Signed Magritte (lower right)
E. L. T. Mesens, London (acquired from the artist circa 1932)
Marc Hendrickx, Brussels (acquired from the above late 1950s)
Hanover Gallery, London
Leonard and Ruth Horwich, Chicago (acquired from the above 1960)
Private Collection (acquired from the above 2007)
Brussels, Palais des Beaux-Arts, Exposition René Magritte, 1933, no. 18
Paris, Parc des Expositions, Salon des Surindépendants, Sixième exposition, 1933
Brussels, Palais des Beaux-Arts, Exposition Minotaure, 1934, no. 72
Knokke, Casino Communal, Ve festival belge d'été: Expositions René Magritte-Paul Delvaux, 1952, no. 11
Brussels, Palais des Beaux-Arts, René Magritte, 1954, no. 41
Venice, Giardini, XXVII Biennale di Venezia, Belgian Pavilion, 1954,
Chicago, Renaissance Society at the University of Chicago, René Magritte, 1964, no. 4
Little Rock, Arkansas Art Center, Magritte, 1964
Chicago, Museum of Contemporary Art, Dada and Surrealism in Chicago Collections, 1984-85 (titled When the Bell Tolls)
New York, Gagosian Gallery, Marble, 2009
Marianne, Paris, November 8, 1933, installation photograph of Surindépendants exhibition p. 5
Herbert Read, Art and Society, London 1937, illustrated pl. 96
David Sylvester, Sarah Whitfield & Michael Raeburn, René Magritte Catalogue Raisonné, vol. II, London, 1994, no. 347, illustrated p. 181
Quand l'heure sonnera dates from the height of the Surrealist movement in the early 1930s, when members of the avant-garde relished in depicting the absurd, the imaginary or the impossible as concrete subjects in their art; few among them had as lasting an impact at the Belgian painter, Magritte. This picture belongs to a series of works in which a plaster of a female torso, evocative of the Venus de Milo, serves as a central focal point and is justaposed with seemingly unrelated objects. As is the case for the present composition, the titles for Magritte's most intriguing paintings often had little to do with the subjects at hand and were usually derived from the creative suggestions of his friends. The artist's selection of this poetic title is an effective means of provoking our curiosity and enhancing the narrative possibilities of the picture.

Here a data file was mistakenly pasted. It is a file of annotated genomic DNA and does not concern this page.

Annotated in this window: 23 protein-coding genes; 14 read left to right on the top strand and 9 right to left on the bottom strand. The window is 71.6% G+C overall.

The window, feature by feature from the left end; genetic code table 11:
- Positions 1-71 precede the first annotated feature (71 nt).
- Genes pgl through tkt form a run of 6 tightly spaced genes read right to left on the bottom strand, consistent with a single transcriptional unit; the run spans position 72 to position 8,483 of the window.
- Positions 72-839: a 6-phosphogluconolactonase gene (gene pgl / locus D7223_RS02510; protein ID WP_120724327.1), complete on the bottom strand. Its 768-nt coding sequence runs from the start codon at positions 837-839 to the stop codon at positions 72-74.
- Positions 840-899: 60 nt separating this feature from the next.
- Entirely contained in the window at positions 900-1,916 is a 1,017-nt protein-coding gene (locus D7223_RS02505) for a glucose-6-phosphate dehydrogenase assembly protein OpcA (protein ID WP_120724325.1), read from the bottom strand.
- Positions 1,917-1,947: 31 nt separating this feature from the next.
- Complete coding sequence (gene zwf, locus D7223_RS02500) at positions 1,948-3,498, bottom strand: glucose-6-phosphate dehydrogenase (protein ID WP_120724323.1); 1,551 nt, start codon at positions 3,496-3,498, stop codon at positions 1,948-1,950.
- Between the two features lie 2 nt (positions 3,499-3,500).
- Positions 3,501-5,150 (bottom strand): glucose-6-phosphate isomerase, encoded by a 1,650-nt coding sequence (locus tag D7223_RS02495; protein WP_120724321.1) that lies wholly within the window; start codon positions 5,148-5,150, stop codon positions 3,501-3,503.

Magritte's art is renowned for its use of "elective affinities," a term used by Goethe to describe the pairing of two distinct elements. In this picture, that pairing exists between the torso and the balloon, which invite a host of interpretive possibilities. Magritte's objective with this image is to challenge our basic understanding of the world vis-à-vis our reliance upon seeing connections or "links in a chain" among all objects.
In Magritte's most provocative Surrealist compositions, the female nude is always depicted either with her eyes closed, or with her head turned away from the viewer or, as in the present work, as an inanimate object, thus becoming the object of the spectator's gaze and erotic desire. "Magritte said, in fact, that an undercurrent of eroticism was one of the reasons a painting might have for existing. It asserted itself most intensely and explicitly in these stately classical nudes with their cool coloring. For the very reason that it aims at maximum resemblance, their academicism is upset by the provocation of mystery emanating from that identification, once the painting and the arrangement of the painting interfere with its course" (J. Meuris, René Magritte, London, 1988, p. 76).
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